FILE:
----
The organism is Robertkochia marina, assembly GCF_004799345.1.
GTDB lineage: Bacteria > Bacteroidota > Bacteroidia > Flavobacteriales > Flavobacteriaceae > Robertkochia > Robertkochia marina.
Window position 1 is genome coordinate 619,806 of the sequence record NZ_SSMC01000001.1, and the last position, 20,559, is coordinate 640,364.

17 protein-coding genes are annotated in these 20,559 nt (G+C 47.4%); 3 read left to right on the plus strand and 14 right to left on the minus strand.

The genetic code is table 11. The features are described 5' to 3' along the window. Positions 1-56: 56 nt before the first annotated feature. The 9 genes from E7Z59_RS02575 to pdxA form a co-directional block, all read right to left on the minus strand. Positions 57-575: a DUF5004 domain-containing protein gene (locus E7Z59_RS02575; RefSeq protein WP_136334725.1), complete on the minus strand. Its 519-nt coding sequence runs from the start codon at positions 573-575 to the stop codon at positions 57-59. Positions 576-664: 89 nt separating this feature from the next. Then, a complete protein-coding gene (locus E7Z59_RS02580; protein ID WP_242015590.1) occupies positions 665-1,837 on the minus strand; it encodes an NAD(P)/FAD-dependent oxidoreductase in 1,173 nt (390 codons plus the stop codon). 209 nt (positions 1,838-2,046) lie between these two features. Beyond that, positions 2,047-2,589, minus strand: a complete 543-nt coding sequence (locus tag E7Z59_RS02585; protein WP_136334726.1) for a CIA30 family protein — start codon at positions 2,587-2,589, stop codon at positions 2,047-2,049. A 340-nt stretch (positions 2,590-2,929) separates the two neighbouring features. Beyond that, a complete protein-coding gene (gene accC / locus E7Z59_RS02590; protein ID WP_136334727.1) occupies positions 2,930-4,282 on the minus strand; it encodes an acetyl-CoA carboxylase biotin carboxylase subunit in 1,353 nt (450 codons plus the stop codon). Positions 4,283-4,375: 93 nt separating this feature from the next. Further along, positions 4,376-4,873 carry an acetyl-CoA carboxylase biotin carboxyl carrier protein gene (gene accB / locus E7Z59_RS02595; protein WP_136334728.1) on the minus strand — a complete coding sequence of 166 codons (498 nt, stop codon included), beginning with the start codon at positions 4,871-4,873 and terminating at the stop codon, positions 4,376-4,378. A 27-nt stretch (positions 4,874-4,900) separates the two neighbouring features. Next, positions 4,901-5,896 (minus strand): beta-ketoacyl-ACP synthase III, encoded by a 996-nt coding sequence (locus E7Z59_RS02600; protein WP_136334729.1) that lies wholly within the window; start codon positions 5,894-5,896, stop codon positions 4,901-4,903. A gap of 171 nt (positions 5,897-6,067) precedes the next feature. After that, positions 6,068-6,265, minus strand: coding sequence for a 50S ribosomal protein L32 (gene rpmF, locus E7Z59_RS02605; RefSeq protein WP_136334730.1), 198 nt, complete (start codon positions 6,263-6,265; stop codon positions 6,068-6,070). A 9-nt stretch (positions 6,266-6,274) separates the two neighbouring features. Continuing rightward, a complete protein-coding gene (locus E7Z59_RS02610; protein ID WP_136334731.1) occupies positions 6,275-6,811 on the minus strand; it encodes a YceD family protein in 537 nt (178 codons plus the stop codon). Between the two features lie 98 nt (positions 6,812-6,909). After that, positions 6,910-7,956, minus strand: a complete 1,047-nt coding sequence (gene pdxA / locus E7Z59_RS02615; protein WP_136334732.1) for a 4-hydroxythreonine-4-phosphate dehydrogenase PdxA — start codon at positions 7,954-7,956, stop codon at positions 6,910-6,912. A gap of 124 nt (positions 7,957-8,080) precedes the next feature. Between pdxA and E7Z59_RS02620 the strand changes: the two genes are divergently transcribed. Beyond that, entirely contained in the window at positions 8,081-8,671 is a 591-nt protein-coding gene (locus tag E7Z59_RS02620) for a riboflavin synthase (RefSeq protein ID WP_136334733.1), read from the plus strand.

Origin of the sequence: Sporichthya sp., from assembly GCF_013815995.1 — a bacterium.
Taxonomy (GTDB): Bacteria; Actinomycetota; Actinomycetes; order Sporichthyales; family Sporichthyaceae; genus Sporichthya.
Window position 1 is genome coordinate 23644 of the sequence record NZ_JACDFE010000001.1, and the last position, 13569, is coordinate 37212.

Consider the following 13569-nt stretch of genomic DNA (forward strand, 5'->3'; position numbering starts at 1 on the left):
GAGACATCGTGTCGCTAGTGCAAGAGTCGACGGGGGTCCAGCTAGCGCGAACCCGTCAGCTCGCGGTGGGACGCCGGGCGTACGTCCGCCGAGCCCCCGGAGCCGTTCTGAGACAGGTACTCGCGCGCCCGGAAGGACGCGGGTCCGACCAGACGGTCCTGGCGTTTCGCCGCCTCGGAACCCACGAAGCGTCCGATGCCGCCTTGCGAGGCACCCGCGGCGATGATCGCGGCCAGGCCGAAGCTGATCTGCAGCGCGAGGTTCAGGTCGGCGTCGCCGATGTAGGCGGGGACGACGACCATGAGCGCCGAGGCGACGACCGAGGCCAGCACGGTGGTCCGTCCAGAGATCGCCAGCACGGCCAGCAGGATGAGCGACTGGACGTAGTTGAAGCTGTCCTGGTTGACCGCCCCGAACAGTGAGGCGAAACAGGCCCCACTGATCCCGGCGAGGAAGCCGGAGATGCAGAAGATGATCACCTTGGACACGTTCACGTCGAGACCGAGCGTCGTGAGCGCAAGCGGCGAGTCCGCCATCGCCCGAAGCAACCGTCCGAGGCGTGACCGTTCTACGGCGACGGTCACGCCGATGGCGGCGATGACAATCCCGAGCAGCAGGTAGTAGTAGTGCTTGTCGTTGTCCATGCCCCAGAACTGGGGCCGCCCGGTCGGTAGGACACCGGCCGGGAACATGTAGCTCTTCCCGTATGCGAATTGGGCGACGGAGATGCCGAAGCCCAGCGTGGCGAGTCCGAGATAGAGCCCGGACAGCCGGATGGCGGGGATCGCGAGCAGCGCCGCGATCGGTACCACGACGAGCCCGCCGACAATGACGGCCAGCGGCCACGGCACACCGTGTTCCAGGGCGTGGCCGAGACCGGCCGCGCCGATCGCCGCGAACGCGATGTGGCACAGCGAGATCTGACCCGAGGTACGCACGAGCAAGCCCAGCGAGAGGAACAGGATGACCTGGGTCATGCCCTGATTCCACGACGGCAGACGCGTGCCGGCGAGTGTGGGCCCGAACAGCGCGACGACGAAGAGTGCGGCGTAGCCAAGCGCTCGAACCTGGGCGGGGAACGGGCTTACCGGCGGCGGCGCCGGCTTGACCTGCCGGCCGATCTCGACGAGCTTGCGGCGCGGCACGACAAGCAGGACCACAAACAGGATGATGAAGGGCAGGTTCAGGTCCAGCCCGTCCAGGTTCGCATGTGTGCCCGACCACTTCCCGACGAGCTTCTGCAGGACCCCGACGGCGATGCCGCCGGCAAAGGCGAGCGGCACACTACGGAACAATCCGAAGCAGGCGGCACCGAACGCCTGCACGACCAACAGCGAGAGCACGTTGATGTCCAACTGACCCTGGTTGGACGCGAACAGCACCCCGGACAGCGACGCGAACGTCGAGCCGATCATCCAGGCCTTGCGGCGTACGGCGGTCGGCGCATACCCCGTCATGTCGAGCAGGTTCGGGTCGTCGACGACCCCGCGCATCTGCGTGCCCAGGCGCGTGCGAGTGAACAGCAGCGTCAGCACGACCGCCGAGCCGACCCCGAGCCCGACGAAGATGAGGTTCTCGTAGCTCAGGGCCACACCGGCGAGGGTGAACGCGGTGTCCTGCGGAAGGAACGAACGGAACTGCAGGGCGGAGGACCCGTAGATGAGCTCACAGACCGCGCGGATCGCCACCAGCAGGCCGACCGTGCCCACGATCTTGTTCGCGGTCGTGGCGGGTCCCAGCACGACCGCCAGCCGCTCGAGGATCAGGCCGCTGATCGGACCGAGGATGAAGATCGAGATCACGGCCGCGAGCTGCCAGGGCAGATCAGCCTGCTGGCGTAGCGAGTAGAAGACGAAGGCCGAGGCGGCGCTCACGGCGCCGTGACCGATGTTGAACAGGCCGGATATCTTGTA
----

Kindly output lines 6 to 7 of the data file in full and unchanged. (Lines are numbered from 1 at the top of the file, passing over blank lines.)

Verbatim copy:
Origin of the sequence: Sporichthya sp., from assembly GCF_013815995.1 — a bacterium.
Taxonomy (GTDB): Bacteria; Actinomycetota; Actinomycetes; order Sporichthyales; family Sporichthyaceae; genus Sporichthya.